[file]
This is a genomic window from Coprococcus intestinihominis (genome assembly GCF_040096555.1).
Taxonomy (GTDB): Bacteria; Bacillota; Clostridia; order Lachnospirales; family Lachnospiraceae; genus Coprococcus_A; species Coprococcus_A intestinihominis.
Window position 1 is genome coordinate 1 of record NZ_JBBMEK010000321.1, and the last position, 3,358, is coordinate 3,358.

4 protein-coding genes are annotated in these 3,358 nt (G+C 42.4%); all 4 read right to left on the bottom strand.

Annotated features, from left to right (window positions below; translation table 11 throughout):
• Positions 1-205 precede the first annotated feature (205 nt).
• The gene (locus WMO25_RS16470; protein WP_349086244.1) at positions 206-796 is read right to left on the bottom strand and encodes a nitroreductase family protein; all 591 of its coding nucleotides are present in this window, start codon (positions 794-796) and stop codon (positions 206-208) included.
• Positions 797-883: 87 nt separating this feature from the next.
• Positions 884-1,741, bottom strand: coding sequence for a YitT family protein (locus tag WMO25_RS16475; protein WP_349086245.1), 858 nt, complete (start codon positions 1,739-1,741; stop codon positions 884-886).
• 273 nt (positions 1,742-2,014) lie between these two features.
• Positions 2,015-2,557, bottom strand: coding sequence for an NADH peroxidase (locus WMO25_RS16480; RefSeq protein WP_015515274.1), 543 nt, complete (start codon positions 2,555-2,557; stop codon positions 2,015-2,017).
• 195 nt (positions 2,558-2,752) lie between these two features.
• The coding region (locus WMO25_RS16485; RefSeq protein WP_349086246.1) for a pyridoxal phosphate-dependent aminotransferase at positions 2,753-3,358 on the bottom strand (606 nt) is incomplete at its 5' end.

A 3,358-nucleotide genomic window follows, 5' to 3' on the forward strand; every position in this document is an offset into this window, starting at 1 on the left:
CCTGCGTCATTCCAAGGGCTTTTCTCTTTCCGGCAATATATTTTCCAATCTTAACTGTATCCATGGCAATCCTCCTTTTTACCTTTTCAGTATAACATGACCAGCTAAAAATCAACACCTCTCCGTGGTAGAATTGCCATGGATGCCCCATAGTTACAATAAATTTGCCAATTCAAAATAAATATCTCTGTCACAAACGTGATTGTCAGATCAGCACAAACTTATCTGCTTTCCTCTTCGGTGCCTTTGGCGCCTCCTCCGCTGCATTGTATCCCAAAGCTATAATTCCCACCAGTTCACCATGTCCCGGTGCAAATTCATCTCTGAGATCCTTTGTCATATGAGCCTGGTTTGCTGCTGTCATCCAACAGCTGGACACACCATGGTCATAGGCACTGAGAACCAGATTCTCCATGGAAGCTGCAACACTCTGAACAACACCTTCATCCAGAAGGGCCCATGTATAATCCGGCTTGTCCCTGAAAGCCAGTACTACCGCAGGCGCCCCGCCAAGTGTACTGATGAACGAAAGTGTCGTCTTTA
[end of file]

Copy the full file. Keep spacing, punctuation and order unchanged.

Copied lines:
This is a genomic window from Coprococcus intestinihominis (genome assembly GCF_040096555.1).
Taxonomy (GTDB): Bacteria; Bacillota; Clostridia; order Lachnospirales; family Lachnospiraceae; genus Coprococcus_A; species Coprococcus_A intestinihominis.
Window position 1 is genome coordinate 1 of record NZ_JBBMEK010000321.1, and the last position, 3,358, is coordinate 3,358.

4 protein-coding genes are annotated in these 3,358 nt (G+C 42.4%); all 4 read right to left on the bottom strand.

Annotated features, from left to right (window positions below; translation table 11 throughout):
• Positions 1-205 precede the first annotated feature (205 nt).
• The gene (locus WMO25_RS16470; protein WP_349086244.1) at positions 206-796 is read right to left on the bottom strand and encodes a nitroreductase family protein; all 591 of its coding nucleotides are present in this window, start codon (positions 794-796) and stop codon (positions 206-208) included.
• Positions 797-883: 87 nt separating this feature from the next.
• Positions 884-1,741, bottom strand: coding sequence for a YitT family protein (locus tag WMO25_RS16475; protein WP_349086245.1), 858 nt, complete (start codon positions 1,739-1,741; stop codon positions 884-886).
• 273 nt (positions 1,742-2,014) lie between these two features.
• Positions 2,015-2,557, bottom strand: coding sequence for an NADH peroxidase (locus WMO25_RS16480; RefSeq protein WP_015515274.1), 543 nt, complete (start codon positions 2,555-2,557; stop codon positions 2,015-2,017).
• 195 nt (positions 2,558-2,752) lie between these two features.
• The coding region (locus WMO25_RS16485; RefSeq protein WP_349086246.1) for a pyridoxal phosphate-dependent aminotransferase at positions 2,753-3,358 on the bottom strand (606 nt) is incomplete at its 5' end.

A 3,358-nucleotide genomic window follows, 5' to 3' on the forward strand; every position in this document is an offset into this window, starting at 1 on the left:
CCTGCGTCATTCCAAGGGCTTTTCTCTTTCCGGCAATATATTTTCCAATCTTAACTGTATCCATGGCAATCCTCCTTTTTACCTTTTCAGTATAACATGACCAGCTAAAAATCAACACCTCTCCGTGGTAGAATTGCCATGGATGCCCCATAGTTACAATAAATTTGCCAATTCAAAATAAATATCTCTGTCACAAACGTGATTGTCAGATCAGCACAAACTTATCTGCTTTCCTCTTCGGTGCCTTTGGCGCCTCCTCCGCTGCATTGTATCCCAAAGCTATAATTCCCACCAGTTCACCATGTCCCGGTGCAAATTCATCTCTGAGATCCTTTGTCATATGAGCCTGGTTTGCTGCTGTCATCCAACAGCTGGACACACCATGGTCATAGGCACTGAGAACCAGATTCTCCATGGAAGCTGCAACACTCTGAACAACACCTTCATCCAGAAGGGCCCATGTATAATCCGGCTTGTCCCTGAAAGCCAGTACTACCGCAGGCGCCCCGCCAAGTGTACTGATGAACGAAAGTGTCGTCTTTA